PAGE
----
For those interested in the smartphone operating system wars, the focus is mostly on two of the competitors. On one hand, you have market-share leader Google (NASDAQ:GOOG) (NASDAQ:GOOGL) Android, which commands the lion's share of the market. On the other, you have premium vendor Apple (NASDAQ:AAPL), which is less concerned with market share, and more concerned with profit.
Mostly omitted from discussion is Microsoft's (NASDAQ:MSFT) Windows Phone. To some extent, the oversight is rather understandable considering the OS commands less than 10% of the global market, according to Kantar Worldpanel's data. However, it's always important to assess all major competitors in terms of progress. After perusing Kantar's recently released market share report for the three months ended Feb. 2015, the picture is decidedly mixed.
All things considered, good performance in the U.S and great performance in Australia
Although Microsoft doesn't command a large market share in the United States, this is an important market. As the third-largest country by population, and as a country with a high amount of disposable income, incremental progress in the U.S. has the potential to reward shareholders. On a year-over-year basis, Windows OS improved by 0.3 percentage points, to register 4.8% market share. When one considers Apple released its wildly successful iPhone 6 and iPhone 6 Plus a few months before this report, Microsoft holding serve and increasing market share is a good sign.
In another former British colony, Australia, the company reported surprisingly strong progress. Microsoft launched the Lumia 435 and Lumia 532 in late February, and appears to have found an interested group of consumers in this relatively small country. The company increased its market share by 4.3 percentage points on a year-over-year basis -- going from 5% market share to 9.3%.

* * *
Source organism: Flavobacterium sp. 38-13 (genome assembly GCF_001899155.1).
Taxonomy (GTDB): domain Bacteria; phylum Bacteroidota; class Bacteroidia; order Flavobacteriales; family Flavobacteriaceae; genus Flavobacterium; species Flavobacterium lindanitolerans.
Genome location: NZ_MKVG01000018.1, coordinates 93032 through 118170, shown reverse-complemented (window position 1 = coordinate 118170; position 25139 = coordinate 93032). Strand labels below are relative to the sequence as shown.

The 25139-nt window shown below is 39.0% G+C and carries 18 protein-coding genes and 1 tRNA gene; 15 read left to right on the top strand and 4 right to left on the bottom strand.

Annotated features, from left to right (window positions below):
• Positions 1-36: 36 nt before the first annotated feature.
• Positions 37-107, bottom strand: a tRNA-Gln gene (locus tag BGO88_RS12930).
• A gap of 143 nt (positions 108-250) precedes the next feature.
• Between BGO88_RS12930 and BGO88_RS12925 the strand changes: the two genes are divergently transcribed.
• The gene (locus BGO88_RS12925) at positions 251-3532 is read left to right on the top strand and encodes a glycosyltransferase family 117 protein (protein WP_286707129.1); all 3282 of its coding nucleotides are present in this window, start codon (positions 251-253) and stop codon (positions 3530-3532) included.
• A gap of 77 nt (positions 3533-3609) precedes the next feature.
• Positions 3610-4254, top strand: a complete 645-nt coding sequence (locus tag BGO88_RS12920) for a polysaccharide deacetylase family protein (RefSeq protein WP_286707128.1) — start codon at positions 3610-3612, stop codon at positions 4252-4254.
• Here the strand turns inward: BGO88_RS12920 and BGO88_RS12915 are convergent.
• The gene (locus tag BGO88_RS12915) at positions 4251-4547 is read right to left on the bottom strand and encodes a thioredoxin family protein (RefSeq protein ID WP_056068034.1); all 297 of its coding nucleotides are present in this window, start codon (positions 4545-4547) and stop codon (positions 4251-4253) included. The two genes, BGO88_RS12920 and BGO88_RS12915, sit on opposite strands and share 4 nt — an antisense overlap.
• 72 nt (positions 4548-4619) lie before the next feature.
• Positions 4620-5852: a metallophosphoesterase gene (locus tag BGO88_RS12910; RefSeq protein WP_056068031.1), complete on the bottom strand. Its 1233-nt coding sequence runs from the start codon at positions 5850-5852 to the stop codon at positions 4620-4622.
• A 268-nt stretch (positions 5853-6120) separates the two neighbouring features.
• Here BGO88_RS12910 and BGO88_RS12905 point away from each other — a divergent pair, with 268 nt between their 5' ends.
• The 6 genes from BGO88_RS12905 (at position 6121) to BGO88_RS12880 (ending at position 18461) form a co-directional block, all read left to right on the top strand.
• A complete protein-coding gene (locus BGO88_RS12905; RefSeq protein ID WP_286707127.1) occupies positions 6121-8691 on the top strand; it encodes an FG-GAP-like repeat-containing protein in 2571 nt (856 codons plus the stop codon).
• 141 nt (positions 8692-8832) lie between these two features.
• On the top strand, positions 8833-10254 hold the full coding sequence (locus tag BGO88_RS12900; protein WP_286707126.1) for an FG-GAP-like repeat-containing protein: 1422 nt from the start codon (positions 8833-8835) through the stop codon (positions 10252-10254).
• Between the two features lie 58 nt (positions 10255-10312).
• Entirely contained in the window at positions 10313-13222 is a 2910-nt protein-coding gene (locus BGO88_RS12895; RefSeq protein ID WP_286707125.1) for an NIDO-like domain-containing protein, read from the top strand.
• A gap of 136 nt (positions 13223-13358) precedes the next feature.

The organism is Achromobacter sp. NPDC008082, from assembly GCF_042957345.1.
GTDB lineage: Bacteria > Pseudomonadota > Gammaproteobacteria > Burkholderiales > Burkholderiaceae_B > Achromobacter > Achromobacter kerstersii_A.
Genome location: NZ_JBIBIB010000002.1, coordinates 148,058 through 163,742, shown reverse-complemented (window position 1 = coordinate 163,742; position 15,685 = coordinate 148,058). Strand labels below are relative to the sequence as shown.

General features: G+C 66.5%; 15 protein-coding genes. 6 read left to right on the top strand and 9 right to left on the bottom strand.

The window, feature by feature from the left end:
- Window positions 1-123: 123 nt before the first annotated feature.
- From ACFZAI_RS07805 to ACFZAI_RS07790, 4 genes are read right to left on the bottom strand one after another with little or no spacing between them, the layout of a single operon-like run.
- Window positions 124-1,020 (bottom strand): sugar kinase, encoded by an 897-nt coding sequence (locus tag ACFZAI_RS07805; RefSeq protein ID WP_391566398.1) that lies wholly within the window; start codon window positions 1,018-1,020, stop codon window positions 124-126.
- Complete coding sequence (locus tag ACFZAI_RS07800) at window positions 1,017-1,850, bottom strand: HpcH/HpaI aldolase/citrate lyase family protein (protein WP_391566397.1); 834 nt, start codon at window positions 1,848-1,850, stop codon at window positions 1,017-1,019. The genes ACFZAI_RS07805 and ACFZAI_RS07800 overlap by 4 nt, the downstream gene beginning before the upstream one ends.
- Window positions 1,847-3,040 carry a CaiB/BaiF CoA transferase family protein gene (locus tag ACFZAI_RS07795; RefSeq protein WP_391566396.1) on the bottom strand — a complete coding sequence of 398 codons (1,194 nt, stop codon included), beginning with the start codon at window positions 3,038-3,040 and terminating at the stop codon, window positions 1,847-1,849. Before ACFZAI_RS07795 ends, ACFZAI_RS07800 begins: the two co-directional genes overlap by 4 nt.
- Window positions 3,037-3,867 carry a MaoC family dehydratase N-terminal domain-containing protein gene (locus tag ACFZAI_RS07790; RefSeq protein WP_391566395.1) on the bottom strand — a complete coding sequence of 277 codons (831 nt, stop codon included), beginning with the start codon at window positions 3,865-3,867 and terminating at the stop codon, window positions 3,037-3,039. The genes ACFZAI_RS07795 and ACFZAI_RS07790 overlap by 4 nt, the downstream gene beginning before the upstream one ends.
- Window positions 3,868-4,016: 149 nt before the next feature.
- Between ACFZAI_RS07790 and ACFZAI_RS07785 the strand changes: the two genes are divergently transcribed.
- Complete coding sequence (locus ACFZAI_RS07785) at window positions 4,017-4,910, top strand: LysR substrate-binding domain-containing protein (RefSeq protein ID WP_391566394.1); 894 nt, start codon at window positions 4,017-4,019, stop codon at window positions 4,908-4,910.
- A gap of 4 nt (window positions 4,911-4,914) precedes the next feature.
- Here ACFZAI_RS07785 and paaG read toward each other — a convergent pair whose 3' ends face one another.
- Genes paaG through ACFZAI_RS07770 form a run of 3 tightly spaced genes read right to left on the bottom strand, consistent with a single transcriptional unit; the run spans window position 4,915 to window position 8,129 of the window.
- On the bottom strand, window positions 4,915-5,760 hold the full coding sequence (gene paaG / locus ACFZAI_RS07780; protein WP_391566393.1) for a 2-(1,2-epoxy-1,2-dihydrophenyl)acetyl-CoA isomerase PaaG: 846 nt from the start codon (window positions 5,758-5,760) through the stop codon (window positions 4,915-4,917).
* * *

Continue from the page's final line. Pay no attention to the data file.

There's progress in the all-important European market, but it's a mixed bag
For Microsoft, the European markets have always been the most important. You'll remember the company formed a strong relationship with Finnish handset maker Nokia before buying its phone business in 2014 for $7.2 billion. Out of the nine markets for which Kantar provides data, four out of the five largest markets for Windows Phones are in Europe. In the five largest European smartphone markets -- the so-called EU5 -- Microsoft increased its overall market share by 1 percentage point, to 10.1%, on a year-over-year basis.
On a country basis, the numbers were decidedly mixed. The company's strong showing in France -- a market share increase of 5.9 percentage points (8.3% to 14.2%) -- and a small increase in Germany of 0.7 percentage points (7.5% to 8.2%) were enough to offset minor market share drops in Great Britain, Spain, and Italy. The Italian market is important because Microsoft still has a 14.4% market share there -- its best showing in any major market.
Asia is tough on Microsoft
The Asia market surveyed by Kantar has been tough for Microsoft. Japan is decidedly pro-Apple iOS, while urban China has rallied around Android-based vendors for the bulk of its market. In both countries, Kantar is registering less than 1% market share for Microsoft, and it appears Microsoft isn't attempting to strongly compete in these particular markets at this time.
For a great visual of these percentages in every surveyed market, here's Kantar's data:
This business isn't crucial to investors, but it's good to see improvement
For Microsoft, the core business is the licensing of its Microsoft Windows and Office suite of products. For example, last fiscal year, its phone business provided nearly $2 billion in revenue, while its licensing business (total licensing, commercial and consumer) provided nearly $60.8 billion of its $86.8 billion revenue haul.
For shareholders, it's good to see Microsoft improving in this non-core business; but it's not entirely crucial for strong financial performance.
Jamal Carnette owns shares of Apple. The Motley Fool recommends Apple, Google (A shares), and Google (C shares). The Motley Fool owns shares of Apple, Google (A shares), and Google (C shares). Try any of our Foolish newsletter services free for 30 days. We Fools may not all hold the same opinions, but we all believe that considering a diverse range of insights makes us better investors. The Motley Fool has a disclosure policy.